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School bus drivers go for the gold in annual competition

July 10, 2012 |  2:05 pm

A conventional yellow bus at the stop line obstacle at the 41st annual School Bus Driver International Safety Competition in Linthicum, Maryland in 2011.

This time of year is not just for Olympians and baseball all-stars to showcase their skills. School bus drivers, too, are competing -- in the 42nd annual School Bus Driver International Safety Competition in Milwaukee.

The event will take place Saturday and Sunday and six Californians will participate.

The drivers, from the U.S. and Canada, must demonstrate knowledge in a written exam and then display behind-the-wheel prowess, with the emphasis on control and safety rather than speed or daredevilry.
The California squad will test its mettle in the categories of conventional bus, small bus and transit bus. Drivers include Brent Carman from Morgan Hill Unified School District, south of the San Francisco Bay area, and Antonio Perez of the San Dieguito Union High School District in Encinitas. Drivers from private bus companies also are participating.

California has its own regional competitions called School Bus Safety Roadeos. Perez, a 10-year veteran who started at age 20, ranks as a perennial all-star. The first to claim three state championships including this year's, Perez spends much of his time training other drivers.

The state’s top driver for students with special needs was Robelyn Concillado Watson of the San Diego Unified School District, who began her driving career at 19. Her specialty: going through the paces with a wheelchair accessible bus. She’ll compete at the Disabilities Conference/Roadeo in Frisco, Texas, next March.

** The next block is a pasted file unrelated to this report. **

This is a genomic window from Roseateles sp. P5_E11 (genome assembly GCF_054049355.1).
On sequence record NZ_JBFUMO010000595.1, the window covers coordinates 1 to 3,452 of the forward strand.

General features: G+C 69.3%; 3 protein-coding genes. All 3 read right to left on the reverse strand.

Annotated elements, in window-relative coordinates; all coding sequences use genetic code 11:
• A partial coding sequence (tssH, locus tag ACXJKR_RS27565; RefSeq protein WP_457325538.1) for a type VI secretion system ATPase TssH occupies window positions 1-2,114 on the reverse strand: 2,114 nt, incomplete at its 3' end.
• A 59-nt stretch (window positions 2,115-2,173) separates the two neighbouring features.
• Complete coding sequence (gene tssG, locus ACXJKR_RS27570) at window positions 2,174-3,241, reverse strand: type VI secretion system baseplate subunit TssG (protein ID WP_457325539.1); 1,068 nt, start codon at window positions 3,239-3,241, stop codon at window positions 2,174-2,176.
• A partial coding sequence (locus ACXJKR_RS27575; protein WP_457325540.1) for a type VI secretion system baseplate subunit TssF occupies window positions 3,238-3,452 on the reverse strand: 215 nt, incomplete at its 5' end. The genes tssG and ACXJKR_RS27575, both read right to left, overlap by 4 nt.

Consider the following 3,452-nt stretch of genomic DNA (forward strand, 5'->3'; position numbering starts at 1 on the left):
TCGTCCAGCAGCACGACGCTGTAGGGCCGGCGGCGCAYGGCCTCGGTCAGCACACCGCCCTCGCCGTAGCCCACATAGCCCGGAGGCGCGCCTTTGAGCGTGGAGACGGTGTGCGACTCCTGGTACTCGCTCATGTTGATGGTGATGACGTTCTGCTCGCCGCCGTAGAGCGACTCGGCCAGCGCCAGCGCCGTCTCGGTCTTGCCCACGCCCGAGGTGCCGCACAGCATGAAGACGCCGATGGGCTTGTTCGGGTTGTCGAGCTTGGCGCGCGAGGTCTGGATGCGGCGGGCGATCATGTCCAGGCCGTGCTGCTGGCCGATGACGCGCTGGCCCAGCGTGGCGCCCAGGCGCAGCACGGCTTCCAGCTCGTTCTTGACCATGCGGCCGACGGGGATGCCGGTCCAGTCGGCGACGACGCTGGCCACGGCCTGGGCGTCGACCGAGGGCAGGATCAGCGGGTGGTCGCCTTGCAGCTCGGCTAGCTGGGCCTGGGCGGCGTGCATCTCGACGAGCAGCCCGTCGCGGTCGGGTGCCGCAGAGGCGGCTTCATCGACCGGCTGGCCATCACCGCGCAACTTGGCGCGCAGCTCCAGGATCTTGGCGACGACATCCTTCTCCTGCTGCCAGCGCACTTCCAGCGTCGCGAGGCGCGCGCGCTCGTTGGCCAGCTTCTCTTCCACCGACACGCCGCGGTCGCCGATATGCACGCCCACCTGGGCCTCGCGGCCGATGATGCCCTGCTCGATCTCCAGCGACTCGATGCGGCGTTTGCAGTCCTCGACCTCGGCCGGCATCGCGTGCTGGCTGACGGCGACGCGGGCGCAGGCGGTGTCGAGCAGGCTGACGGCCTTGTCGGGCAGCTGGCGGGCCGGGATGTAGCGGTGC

The drivers’ toughest survival challenge may be the state budget crisis, which has resulted in sharp reductions to school-transportation spending. At one point, the governor proposed eliminating state transportation funding entirely.

“School bus drivers and other classified employees are absolutely integral not only to the operations of their school district, but they often make a real difference in the lives of the kids they serve,” said state Supt. of Public Instruction Tom Torlakson. “They are knowledgeable, enthusiastic members of their school communities, and they make the safety of our children their top priority."

In the spirit of the bus driver’s sometimes-thankless role, here are a few additional suggestions for future skill categories:

Discipline at a Glance Award: Best icy stare-down of student who won’t remain seated.

Cool Cucumber Award: Best at maintaining a smile and geniality when confronted with parent screaming about late/early/missed bus pickups.

Age of Efficiency Award: Best at navigating the effects of budget cuts, such as longer routes in less time while also mastering fuel-efficiency techniques such as coasting slowly to bus stops.


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Photo: Yellow was the most popular color at last year's School Bus Driver International Safety Competition in Linthicum, Md. Credit: Karin Zeitvogel / AFP/Getty Images